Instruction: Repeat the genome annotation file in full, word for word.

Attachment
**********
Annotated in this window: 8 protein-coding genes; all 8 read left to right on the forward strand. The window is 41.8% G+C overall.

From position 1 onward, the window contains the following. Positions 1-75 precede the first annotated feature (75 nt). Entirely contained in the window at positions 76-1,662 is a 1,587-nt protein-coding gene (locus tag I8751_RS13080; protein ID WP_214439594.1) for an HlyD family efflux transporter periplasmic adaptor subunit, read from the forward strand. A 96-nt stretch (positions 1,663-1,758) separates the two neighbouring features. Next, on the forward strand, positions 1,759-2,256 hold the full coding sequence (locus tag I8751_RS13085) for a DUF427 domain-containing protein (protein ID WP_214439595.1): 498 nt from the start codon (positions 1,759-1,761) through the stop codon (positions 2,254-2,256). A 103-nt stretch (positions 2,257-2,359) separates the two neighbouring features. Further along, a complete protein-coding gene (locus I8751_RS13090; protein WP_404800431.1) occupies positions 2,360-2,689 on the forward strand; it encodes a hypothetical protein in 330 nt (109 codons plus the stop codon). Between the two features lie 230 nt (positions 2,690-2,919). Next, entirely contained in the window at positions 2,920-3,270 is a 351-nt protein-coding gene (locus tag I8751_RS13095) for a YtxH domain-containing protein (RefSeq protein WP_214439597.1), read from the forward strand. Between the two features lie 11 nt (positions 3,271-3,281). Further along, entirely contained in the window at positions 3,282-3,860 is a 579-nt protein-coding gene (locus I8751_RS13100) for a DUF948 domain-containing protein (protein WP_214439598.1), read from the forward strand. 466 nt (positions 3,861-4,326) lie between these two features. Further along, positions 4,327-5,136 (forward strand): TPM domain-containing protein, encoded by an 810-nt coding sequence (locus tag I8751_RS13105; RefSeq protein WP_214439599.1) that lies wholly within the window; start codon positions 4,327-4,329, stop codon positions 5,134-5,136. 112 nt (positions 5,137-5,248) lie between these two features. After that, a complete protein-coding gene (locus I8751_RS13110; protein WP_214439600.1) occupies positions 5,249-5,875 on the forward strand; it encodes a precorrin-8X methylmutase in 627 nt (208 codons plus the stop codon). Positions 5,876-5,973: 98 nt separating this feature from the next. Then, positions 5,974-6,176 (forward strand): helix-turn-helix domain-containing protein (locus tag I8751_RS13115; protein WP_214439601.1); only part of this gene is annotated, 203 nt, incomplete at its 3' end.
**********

Annotated in this window: 8 protein-coding genes; all 8 read left to right on the forward strand. The window is 41.8% G+C overall.

From position 1 onward, the window contains the following. Positions 1-75 precede the first annotated feature (75 nt). Entirely contained in the window at positions 76-1,662 is a 1,587-nt protein-coding gene (locus tag I8751_RS13080; protein ID WP_214439594.1) for an HlyD family efflux transporter periplasmic adaptor subunit, read from the forward strand. A 96-nt stretch (positions 1,663-1,758) separates the two neighbouring features. Next, on the forward strand, positions 1,759-2,256 hold the full coding sequence (locus tag I8751_RS13085) for a DUF427 domain-containing protein (protein ID WP_214439595.1): 498 nt from the start codon (positions 1,759-1,761) through the stop codon (positions 2,254-2,256). A 103-nt stretch (positions 2,257-2,359) separates the two neighbouring features. Further along, a complete protein-coding gene (locus I8751_RS13090; protein WP_404800431.1) occupies positions 2,360-2,689 on the forward strand; it encodes a hypothetical protein in 330 nt (109 codons plus the stop codon). Between the two features lie 230 nt (positions 2,690-2,919). Next, entirely contained in the window at positions 2,920-3,270 is a 351-nt protein-coding gene (locus tag I8751_RS13095) for a YtxH domain-containing protein (RefSeq protein WP_214439597.1), read from the forward strand. Between the two features lie 11 nt (positions 3,271-3,281). Further along, entirely contained in the window at positions 3,282-3,860 is a 579-nt protein-coding gene (locus I8751_RS13100) for a DUF948 domain-containing protein (protein WP_214439598.1), read from the forward strand. 466 nt (positions 3,861-4,326) lie between these two features. Further along, positions 4,327-5,136 (forward strand): TPM domain-containing protein, encoded by an 810-nt coding sequence (locus tag I8751_RS13105; RefSeq protein WP_214439599.1) that lies wholly within the window; start codon positions 4,327-4,329, stop codon positions 5,134-5,136. 112 nt (positions 5,137-5,248) lie between these two features. After that, a complete protein-coding gene (locus I8751_RS13110; protein WP_214439600.1) occupies positions 5,249-5,875 on the forward strand; it encodes a precorrin-8X methylmutase in 627 nt (208 codons plus the stop codon). Positions 5,876-5,973: 98 nt separating this feature from the next. Then, positions 5,974-6,176 (forward strand): helix-turn-helix domain-containing protein (locus tag I8751_RS13115; protein WP_214439601.1); only part of this gene is annotated, 203 nt, incomplete at its 3' end.